By Jack Minch
ASHBURNHAM -- Hikers and first responders worked unsuccessfully to save the life of a 72-year-old Townsend man who apparently suffered a heart attack on the side of Mount Watatic on New Year's Day about noon, according to Fire Chief Paul Zbikowski.
Hikers described a "Herculean effort" by fire and police to save the victim identified by police as Gary Evans, of Townsend.
Evans planned to hike up the Route 119 side of the mountain while his grown son would run up the other side. The elder Evans made it about three-quarters up the mountain before collapsing near an overlook, said police Det. Rob Siano.
Tom and Diana Kamila, of Ashburnham, said they were hiking when they reached the spot and found Evan's son performing CPR.
"His son was the first to reach (Evans) lying down, so he doesn't know how long he was lying there," Tom Kamila said.
Kamila, a carpentry instructor at Montachusett Regional Vocational Technical School in Fitchburg, is trained in CPR and began to help for an estimated 30 to 45 minutes.
The son had already called 911 but Kamila called again.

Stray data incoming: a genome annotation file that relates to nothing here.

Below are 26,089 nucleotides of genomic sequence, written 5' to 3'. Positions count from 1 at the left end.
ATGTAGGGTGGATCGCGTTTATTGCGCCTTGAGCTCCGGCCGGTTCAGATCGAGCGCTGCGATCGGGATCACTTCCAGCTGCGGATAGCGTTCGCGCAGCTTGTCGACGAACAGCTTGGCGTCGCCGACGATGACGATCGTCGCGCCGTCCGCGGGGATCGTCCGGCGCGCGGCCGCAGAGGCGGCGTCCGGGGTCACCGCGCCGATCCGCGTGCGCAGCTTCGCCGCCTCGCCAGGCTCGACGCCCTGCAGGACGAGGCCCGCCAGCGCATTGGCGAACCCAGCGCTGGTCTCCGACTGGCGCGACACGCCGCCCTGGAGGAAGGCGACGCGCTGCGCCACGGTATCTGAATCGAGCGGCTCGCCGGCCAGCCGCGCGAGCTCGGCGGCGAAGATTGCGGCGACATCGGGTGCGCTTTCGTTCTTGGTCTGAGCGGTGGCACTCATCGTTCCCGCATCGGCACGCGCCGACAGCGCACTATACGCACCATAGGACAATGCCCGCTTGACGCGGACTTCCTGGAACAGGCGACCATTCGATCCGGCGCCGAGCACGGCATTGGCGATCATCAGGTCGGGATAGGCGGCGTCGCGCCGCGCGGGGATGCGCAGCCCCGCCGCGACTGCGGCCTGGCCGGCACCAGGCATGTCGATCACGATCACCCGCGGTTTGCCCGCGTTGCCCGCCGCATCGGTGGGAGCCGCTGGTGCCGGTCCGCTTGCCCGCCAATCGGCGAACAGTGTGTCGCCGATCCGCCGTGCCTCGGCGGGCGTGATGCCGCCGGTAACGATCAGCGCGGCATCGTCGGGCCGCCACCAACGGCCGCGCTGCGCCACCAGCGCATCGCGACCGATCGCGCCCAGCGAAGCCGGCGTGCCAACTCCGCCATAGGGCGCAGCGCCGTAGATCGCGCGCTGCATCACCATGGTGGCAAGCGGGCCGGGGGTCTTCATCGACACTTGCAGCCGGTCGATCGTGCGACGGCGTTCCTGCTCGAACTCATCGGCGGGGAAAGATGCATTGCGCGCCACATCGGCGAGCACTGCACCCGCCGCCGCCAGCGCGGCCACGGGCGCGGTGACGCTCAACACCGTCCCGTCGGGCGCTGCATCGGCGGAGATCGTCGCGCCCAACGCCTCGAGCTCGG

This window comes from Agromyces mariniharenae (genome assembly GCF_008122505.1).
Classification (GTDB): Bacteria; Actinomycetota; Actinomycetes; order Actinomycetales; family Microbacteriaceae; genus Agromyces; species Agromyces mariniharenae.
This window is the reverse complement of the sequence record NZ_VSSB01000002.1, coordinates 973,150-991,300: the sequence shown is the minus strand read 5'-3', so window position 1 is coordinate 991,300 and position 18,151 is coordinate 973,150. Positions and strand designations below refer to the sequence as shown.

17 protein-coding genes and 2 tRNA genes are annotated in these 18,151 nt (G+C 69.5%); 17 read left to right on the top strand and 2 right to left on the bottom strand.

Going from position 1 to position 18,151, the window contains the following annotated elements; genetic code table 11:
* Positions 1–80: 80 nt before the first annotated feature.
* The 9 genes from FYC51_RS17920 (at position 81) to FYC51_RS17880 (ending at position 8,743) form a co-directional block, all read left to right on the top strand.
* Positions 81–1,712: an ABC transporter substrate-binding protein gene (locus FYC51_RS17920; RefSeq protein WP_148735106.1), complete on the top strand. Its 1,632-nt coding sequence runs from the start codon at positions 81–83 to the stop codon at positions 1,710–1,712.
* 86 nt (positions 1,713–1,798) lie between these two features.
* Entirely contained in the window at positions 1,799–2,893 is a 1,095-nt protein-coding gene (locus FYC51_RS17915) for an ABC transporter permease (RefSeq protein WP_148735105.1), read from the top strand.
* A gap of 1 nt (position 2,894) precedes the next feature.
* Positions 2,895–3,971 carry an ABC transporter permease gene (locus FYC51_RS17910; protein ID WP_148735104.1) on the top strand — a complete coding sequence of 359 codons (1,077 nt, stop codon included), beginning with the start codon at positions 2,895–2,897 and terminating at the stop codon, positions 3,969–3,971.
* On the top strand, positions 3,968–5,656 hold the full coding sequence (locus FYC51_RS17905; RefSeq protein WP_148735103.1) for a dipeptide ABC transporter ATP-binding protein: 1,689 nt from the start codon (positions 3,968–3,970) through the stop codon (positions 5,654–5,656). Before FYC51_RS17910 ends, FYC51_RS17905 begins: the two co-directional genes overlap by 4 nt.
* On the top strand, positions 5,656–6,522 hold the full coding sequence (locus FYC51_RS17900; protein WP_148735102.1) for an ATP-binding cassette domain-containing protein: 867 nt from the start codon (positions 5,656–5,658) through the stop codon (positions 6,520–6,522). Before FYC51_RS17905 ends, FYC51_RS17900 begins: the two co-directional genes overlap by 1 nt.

More hikers soon came upon the scene, including Fitchburg City Clerk Anna Farrell and her husband Vinnie, and Donald Bullard of Winchendon.
Bullard ran down the hill on to Route 119 to direct the first rescuers, including Siano, to the scene.
Ashburnham first responders do not have a snowmobile, so they called in help from Ashby, which has an all-terrain vehicle that was used for hauling equipment and carrying Evans.
Members of the Townsend Fire Department arrived with a snowbulance, but it was not needed.
"A lot of us were falling on the ice up there," said Deputy Fire Chief Rick Sicard.
The terrain was steep, with an incline estimated at a 20 percent to 25 percent grade. This forced rescue workers to put the victim on a sled. Seven workers carried the victim to the other side of the mountain, which is not as steep.
The steep part of the mountain required some hikers to walk ahead about 30 feet to tie a rope to a tree so rescuers could pull themselves and the sled up the hill, Anna Farrell said.
"It was quite an event," she said.
Hikers said it was a sad rescue.
"I didn't want to see anything like that," Bullard said. "Not a good scene to run into."
Hikers repeatedly praised the work of the emergency workers.
"Even dragging him up, they'd stop and work on him some more," Anna Farrell said.
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